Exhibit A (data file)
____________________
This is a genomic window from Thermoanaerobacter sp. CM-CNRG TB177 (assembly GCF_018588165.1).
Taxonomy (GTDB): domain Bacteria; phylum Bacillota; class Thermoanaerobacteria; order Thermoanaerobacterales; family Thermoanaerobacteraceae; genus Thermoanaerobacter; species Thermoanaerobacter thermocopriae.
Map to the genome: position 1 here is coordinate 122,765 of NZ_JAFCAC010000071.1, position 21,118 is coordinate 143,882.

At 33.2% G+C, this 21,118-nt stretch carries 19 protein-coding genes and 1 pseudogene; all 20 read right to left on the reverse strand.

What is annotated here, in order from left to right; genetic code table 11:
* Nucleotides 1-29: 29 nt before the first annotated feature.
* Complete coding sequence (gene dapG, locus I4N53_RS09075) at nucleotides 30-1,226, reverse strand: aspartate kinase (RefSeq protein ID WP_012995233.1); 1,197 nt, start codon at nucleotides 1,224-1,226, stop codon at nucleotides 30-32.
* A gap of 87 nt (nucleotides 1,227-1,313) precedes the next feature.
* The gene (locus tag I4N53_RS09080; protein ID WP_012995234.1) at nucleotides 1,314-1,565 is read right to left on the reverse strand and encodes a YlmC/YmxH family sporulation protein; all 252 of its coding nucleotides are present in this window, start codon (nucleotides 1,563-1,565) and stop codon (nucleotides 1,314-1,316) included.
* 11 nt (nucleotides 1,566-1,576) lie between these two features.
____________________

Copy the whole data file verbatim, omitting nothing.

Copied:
This is a genomic window from Thermoanaerobacter sp. CM-CNRG TB177 (assembly GCF_018588165.1).
Taxonomy (GTDB): domain Bacteria; phylum Bacillota; class Thermoanaerobacteria; order Thermoanaerobacterales; family Thermoanaerobacteraceae; genus Thermoanaerobacter; species Thermoanaerobacter thermocopriae.
Map to the genome: position 1 here is coordinate 122,765 of NZ_JAFCAC010000071.1, position 21,118 is coordinate 143,882.

At 33.2% G+C, this 21,118-nt stretch carries 19 protein-coding genes and 1 pseudogene; all 20 read right to left on the reverse strand.

What is annotated here, in order from left to right; genetic code table 11:
* Nucleotides 1-29: 29 nt before the first annotated feature.
* Complete coding sequence (gene dapG, locus I4N53_RS09075) at nucleotides 30-1,226, reverse strand: aspartate kinase (RefSeq protein ID WP_012995233.1); 1,197 nt, start codon at nucleotides 1,224-1,226, stop codon at nucleotides 30-32.
* A gap of 87 nt (nucleotides 1,227-1,313) precedes the next feature.
* The gene (locus tag I4N53_RS09080; protein ID WP_012995234.1) at nucleotides 1,314-1,565 is read right to left on the reverse strand and encodes a YlmC/YmxH family sporulation protein; all 252 of its coding nucleotides are present in this window, start codon (nucleotides 1,563-1,565) and stop codon (nucleotides 1,314-1,316) included.
* 11 nt (nucleotides 1,566-1,576) lie between these two features.